Structural Bonding

Replacing Traditional Forms of Fasteners

Steve Schneider, ESRSteve Schneider
Engineering Sales Representative
Ellsworth Adhesives

Industries around the world are catching on to the improvements offered by modern structural-grade adhesives. Structural adhesive bonding techniques have overtaken traditional assembly methods, like rivets and welding, due to a variety of versatile benefits. Today, there are one or two structural adhesives in nearly every consumer product. From beginning to end, structural adhesives have aided some of the most innovative and sophisticated OEMs to simplify product lines, maximize process efficiency, and elevate finished product quality.

Stronger Than Hardware, Better Than Welds

Not only does a structural adhesive bonding solution exist for almost every assembly, but they are stronger and more reliable than mechanical fasteners like bolts, rivets, and welds. With plenty of benefits and few disadvantages, adhesives are a great choice for many manufacturers.

 

Adhesives

Adhesives

+ Strong

+ Low modulus of elasticity

+ Protects against corrosion

+ Doesn't oxidize

+ Bonds to dissimilar materials

+ Stable across wide temperature range

+ Vibration resistant

+ Hermetic seal

+ No seams or protrusions

- Rework is difficult

- Adequate bonding surfaces necessary

- Chemically active

Bolts

Bolts

+ Quick

+ Bonds dissimilar materials

+ Removable

- Stress concentrated at fastener location

- Bolt head protrudes or needs recess

- Subject to fretting and fretting fatigue damage

- Requires torque measurement

Rivets

Rivets

+ Quick

+ Bonds dissimilar materials

+ Removable

- Stress concentrated at fastener location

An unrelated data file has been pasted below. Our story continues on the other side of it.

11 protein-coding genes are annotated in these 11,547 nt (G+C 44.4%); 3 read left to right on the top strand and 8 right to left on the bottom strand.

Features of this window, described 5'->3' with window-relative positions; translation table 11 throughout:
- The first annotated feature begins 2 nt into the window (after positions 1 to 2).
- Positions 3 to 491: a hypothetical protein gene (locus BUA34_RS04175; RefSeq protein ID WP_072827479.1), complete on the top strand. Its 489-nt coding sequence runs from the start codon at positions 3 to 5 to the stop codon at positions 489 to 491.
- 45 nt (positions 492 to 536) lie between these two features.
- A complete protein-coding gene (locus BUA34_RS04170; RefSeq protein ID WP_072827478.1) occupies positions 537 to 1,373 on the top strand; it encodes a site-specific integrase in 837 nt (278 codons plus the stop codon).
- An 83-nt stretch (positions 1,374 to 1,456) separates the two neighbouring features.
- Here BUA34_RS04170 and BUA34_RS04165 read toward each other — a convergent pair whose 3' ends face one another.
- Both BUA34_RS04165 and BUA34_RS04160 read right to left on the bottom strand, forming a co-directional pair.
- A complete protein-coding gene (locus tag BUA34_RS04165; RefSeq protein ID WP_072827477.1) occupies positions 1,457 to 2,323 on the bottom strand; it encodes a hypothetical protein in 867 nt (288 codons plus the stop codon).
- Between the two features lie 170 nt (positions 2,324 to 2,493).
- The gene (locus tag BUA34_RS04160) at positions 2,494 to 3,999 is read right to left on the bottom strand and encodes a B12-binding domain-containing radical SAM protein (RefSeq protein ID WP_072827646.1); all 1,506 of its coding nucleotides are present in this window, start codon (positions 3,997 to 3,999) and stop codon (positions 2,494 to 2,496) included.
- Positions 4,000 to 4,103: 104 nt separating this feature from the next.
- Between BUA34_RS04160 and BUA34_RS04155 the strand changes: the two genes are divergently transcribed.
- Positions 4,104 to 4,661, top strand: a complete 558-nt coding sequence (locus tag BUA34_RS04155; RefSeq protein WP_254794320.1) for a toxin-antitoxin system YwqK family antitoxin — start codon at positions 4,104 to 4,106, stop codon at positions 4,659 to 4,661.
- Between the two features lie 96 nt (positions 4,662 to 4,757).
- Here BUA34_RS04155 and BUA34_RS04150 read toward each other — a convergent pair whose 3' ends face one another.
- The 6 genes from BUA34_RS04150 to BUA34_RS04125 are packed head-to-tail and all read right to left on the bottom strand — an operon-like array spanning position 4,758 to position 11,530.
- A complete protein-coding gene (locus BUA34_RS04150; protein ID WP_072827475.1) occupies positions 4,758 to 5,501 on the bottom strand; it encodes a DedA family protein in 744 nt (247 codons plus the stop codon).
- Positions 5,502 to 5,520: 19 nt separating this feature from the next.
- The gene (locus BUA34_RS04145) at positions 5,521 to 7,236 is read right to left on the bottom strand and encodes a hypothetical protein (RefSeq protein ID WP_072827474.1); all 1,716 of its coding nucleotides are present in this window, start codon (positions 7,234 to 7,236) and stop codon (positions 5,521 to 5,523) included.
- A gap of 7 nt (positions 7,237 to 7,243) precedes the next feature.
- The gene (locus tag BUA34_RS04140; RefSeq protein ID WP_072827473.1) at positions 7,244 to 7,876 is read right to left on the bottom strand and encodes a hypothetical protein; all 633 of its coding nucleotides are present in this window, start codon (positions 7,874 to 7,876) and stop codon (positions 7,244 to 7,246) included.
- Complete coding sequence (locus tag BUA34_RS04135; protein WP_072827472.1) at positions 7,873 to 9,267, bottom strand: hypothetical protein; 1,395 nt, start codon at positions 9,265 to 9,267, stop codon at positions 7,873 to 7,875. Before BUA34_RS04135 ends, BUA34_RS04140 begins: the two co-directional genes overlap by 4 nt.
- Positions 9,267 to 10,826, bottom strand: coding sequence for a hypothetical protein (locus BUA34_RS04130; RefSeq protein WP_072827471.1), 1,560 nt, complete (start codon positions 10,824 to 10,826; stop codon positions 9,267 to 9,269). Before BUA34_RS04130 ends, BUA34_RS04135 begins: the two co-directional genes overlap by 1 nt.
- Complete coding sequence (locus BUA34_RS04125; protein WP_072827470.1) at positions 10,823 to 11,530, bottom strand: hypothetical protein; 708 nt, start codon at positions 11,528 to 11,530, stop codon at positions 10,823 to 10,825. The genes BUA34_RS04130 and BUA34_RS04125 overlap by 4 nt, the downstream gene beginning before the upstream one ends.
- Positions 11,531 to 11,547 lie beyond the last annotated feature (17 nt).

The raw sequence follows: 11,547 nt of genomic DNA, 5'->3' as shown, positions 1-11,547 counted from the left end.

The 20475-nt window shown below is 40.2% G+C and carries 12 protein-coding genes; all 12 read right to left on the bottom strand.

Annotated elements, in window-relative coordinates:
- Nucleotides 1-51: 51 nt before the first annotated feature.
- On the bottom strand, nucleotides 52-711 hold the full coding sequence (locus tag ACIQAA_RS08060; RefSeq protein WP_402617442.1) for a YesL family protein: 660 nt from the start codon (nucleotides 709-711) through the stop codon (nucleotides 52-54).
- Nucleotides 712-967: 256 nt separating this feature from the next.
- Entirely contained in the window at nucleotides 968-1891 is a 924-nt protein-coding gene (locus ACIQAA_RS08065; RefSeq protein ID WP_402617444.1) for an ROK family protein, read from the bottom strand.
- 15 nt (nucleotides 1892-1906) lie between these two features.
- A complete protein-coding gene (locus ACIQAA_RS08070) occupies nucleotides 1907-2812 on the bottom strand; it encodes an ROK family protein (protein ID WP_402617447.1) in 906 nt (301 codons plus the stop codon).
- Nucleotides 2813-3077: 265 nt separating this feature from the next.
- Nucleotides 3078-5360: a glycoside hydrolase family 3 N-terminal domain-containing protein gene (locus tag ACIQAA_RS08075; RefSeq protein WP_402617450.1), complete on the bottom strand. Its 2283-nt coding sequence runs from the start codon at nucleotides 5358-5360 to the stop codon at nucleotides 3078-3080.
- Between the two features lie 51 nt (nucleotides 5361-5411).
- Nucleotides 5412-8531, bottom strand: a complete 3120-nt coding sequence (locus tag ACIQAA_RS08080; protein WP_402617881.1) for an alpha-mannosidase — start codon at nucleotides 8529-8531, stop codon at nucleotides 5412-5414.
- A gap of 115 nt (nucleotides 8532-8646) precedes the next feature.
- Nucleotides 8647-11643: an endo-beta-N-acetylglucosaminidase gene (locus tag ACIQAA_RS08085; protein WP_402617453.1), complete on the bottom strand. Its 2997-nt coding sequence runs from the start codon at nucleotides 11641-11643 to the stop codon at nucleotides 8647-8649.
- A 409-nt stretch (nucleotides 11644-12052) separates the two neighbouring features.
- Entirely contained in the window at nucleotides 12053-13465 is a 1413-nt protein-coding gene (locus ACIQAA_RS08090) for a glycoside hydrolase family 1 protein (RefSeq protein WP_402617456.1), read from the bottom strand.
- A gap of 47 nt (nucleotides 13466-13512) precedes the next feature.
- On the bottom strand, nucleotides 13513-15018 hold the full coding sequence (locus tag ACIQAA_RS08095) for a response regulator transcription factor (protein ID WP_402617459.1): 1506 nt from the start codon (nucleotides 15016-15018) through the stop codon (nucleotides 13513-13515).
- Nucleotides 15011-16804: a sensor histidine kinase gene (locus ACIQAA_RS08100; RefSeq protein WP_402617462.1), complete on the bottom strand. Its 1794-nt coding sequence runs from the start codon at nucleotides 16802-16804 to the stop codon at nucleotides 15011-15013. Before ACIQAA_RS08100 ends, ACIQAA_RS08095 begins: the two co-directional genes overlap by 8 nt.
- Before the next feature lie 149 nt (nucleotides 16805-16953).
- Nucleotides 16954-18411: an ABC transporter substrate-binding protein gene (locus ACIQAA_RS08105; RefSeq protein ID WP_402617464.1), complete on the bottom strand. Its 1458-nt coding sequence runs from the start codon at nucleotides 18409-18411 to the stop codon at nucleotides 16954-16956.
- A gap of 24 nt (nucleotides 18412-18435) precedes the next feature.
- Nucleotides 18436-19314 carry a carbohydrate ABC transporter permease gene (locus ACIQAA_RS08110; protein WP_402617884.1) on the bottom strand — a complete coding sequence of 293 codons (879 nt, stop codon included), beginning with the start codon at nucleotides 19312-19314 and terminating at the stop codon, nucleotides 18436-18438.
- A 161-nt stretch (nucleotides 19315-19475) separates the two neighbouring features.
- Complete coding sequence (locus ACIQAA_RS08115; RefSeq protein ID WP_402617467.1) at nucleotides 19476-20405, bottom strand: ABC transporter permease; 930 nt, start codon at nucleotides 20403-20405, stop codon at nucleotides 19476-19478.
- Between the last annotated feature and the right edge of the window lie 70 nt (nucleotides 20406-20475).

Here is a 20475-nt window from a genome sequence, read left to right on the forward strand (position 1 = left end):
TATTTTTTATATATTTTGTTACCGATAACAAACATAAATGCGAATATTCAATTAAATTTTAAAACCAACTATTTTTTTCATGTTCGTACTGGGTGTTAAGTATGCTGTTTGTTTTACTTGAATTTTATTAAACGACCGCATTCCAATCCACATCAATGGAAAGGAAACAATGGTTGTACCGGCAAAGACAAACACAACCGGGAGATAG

- Thermal expansion mismatches

- Rivets protrude from material surface

- Difficult to remove

Welds

Welds

+ Strong

+ Bonds instantly

+ Hermetic seal

- Only for compatible metals

- Requires preparation/finishing

- Processing hazards (metal fumes, eye damage, burns)

- Increased susceptibility to corrosion or stress cracking

 

Chemistries of Structural Adhesives

Three styles of adhesive are generally used for structural bonding applications: epoxies, acrylics, and urethanes. Adhesive selection depends on what materials are to be bonded, operating environment and process specifications.

 

Epoxies

Excellent at bonding similar substrates

Bonds woods, metals & glass

Comes in 1 or 2 part systems

 

Stronger Bond

Stronger Bond

Temperature Resistance

Temperature Resistance

Slow Cure

Slow Cure

Acrylics

Bonds similar & dissimilar substrates

Difficulty bonding plastics

Easy-to-use & minimal prep

Weaker Bond

Weaker Bond

Chemical Resistance

Chemical Resistance

Fast Cure

Fast Cure

Urethanes

Bonds similar & dissimilar substrates including plastics

Difficult to integrate into assembly process

Stronger Bond

Stronger Bond

Vibration Resistance

Vibration Resistance

Slow Cure

Slow Cure

 

Addressing structural challenges begins with an understanding of the options available for fastening composite, metal, and plastic assemblies, and considering alternate manufacturing methods. Compared to traditional rivets and welds, structural adhesives eliminate the costs related to metal preparation and finishing operations, providing efficiencies in the manufacturing process.

To learn more about structural bonding as an alternative to traditional fastening, download the white paper.

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